Coming soon to downtown Champaign: More stoplights

Coming soon to downtown Champaign: More stoplights

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CHAMPAIGN — More than three years after a woman was injured by a bus while crossing at a downtown intersection, the city plans to add stoplights there.

At the intersections of Walnut and Logan and Neil and Clark streets, construction crews have been busy since May adding "bump-outs" to shorten the crossing for pedestrians, and they'll soon add traffic lights there as well.

Even before the February 2015 accident, the city had begun a traffic study and had been in discussions with Christie Clinic, where many of the pedestrians crossing those intersections work.

After the accident, which cost a Christie Clinic employee her legs and the MTD nearly $10 million after a lawsuit, a donation by Christie resulted in the installation of flashing beacons that pedestrians can activate by pushing a button.

But the traffic study showed the need for traffic lights, according to Champaign City Council documents.

"We're very happy that they're installing the additional lights," said Bob Johnson, facilities manager for Christie Clinic. "It's obviously going to help our team members get across the street, and traffic just seems to be heavier all the time."

The entire project, which also includes "bump-outs" at the Walnut and Taylor street intersection as well as resurfacing of some downtown streets, is expected to cost the city $1.06 million, according to council documents.

The project, led by Paris-based Feutz Contractors, is scheduled to wrap up in October.

"We've got a couple different completion dates," said Pete Vanderkloot, the public works department's manager for the project. "August for most of the concrete, then the end of October for all of the landscaping."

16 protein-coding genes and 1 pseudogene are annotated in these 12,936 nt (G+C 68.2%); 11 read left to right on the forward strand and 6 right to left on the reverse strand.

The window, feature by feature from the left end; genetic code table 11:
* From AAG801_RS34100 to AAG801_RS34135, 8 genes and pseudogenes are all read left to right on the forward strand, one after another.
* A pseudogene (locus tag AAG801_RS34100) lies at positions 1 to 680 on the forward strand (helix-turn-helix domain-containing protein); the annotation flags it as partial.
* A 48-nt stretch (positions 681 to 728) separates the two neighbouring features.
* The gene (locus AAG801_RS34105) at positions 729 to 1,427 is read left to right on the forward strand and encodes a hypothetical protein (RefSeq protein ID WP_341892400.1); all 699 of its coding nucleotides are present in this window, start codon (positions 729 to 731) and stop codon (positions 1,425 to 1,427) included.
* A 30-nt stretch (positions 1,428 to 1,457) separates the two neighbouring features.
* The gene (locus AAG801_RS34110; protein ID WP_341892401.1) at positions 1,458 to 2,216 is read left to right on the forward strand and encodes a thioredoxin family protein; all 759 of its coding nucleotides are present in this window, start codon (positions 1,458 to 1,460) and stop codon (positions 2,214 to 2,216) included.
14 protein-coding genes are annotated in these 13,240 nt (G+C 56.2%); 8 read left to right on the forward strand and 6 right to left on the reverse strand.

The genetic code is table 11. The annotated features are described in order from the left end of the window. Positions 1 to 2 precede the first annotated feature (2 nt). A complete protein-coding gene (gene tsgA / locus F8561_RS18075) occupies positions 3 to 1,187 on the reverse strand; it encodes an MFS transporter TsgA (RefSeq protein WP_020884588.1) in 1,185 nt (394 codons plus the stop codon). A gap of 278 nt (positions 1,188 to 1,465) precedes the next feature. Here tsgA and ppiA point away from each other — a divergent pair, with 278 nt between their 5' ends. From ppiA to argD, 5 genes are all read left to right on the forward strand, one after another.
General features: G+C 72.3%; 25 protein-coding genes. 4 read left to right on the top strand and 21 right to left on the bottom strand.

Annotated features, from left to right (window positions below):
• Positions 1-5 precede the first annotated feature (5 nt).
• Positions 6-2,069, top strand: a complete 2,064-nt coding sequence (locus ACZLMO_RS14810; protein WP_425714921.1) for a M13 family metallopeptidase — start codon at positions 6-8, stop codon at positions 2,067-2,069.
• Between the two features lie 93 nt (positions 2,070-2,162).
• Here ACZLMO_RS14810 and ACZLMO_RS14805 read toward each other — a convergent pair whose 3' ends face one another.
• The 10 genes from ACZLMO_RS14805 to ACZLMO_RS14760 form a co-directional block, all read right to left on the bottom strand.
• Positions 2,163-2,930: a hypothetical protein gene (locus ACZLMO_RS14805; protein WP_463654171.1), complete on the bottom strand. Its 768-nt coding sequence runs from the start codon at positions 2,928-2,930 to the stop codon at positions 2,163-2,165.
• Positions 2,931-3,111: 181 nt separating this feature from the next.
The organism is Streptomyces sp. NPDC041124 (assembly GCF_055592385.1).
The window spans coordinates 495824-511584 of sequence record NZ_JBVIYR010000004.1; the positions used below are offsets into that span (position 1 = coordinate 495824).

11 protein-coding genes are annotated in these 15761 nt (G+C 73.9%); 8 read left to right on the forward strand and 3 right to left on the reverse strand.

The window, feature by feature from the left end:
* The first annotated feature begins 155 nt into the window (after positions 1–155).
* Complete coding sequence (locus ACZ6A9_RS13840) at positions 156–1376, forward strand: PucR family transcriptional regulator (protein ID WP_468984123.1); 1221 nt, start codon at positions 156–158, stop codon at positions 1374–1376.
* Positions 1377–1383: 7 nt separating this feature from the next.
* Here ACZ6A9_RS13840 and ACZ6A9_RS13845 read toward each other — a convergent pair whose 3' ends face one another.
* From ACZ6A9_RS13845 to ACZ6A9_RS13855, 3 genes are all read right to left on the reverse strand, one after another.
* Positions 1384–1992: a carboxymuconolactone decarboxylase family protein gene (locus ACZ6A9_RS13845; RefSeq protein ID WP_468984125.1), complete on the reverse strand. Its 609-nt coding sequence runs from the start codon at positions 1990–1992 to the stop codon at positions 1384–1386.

The sidewalk in front of Gold Nugget Coins and Walnut Street Tea Company is also being expanded, eliminating the three parking spaces there.

"I wasn't happy to hear that," said Mary Hadley, owner of Gold Nugget Coins, though she thinks the project will ultimately be good.

"So far, it looks good. I'd like my pathway clear and free, but it will get there," she said. "As long as my customers are patient and able to find a place to park on Neil and come in, that's OK with me."

On Neil and Walnut, some parking meters have been bagged during the construction.

That has bothered Hilary Porter, owner of Walnut Street Tea Company.

"In addition to permanently losing three main parking spots, we have currently lost six metered parking spots along Walnut that have been bagged off for bus clearance and construction vehicles," she said in an email. "This severely limits my customers' potential parking options during the current phase of construction. I hope that it does not remain this way for the entirety of the project."

She also is optimistic about the project, which will add a handicap-accessible entrance to the store.

"We are very excited to finally have that accessibility!" Porter said. "This will hopefully attract new customers to our store long term."

Across the street at Clutch Cuts, manager Jenn Hill said the project won't affect them directly.

"It's really helping pedestrians," she said. "I think it's a good thing for this area."

At the Taylor and Walnut intersection, the bump-out on the east side of the street in front of Blind Pig has been completed, and another will be added to the west side of the street in front of Radio Maria.

"In the evenings, there's a lot of pedestrians there," Vanderkloot said. "We're bumping it out, so there'll be a shorter distance for pedestrians to cross."

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